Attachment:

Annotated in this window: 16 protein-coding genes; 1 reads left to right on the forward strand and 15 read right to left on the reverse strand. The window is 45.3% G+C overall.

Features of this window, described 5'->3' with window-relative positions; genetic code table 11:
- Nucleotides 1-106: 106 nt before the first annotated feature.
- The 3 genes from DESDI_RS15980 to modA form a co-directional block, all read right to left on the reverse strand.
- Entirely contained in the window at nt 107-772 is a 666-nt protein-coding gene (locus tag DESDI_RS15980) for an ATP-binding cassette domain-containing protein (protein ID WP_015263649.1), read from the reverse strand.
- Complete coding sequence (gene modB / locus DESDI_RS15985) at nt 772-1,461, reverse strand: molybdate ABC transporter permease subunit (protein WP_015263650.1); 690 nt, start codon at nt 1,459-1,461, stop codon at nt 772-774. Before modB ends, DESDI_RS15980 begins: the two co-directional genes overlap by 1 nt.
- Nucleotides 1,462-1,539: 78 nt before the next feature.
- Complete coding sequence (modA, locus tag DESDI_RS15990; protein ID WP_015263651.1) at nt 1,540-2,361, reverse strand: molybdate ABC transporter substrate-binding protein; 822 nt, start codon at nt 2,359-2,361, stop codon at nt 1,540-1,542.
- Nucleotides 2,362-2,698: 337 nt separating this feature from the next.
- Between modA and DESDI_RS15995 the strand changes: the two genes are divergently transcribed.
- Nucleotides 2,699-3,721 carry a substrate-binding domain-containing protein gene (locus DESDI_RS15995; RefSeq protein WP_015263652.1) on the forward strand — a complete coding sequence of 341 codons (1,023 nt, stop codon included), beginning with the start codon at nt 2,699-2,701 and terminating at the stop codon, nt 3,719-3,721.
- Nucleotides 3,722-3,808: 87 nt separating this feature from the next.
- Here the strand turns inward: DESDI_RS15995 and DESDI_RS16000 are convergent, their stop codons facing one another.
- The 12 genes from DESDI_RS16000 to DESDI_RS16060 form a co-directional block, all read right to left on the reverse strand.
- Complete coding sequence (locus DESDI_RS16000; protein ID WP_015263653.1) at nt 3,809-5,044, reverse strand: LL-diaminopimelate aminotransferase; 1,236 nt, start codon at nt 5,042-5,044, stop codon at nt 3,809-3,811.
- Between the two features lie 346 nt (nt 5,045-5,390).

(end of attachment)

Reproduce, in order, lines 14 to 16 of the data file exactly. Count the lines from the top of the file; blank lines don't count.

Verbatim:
- The 12 genes from DESDI_RS16000 to DESDI_RS16060 form a co-directional block, all read right to left on the reverse strand.
- Complete coding sequence (locus DESDI_RS16000; protein ID WP_015263653.1) at nt 3,809-5,044, reverse strand: LL-diaminopimelate aminotransferase; 1,236 nt, start codon at nt 5,042-5,044, stop codon at nt 3,809-3,811.
- Between the two features lie 346 nt (nt 5,045-5,390).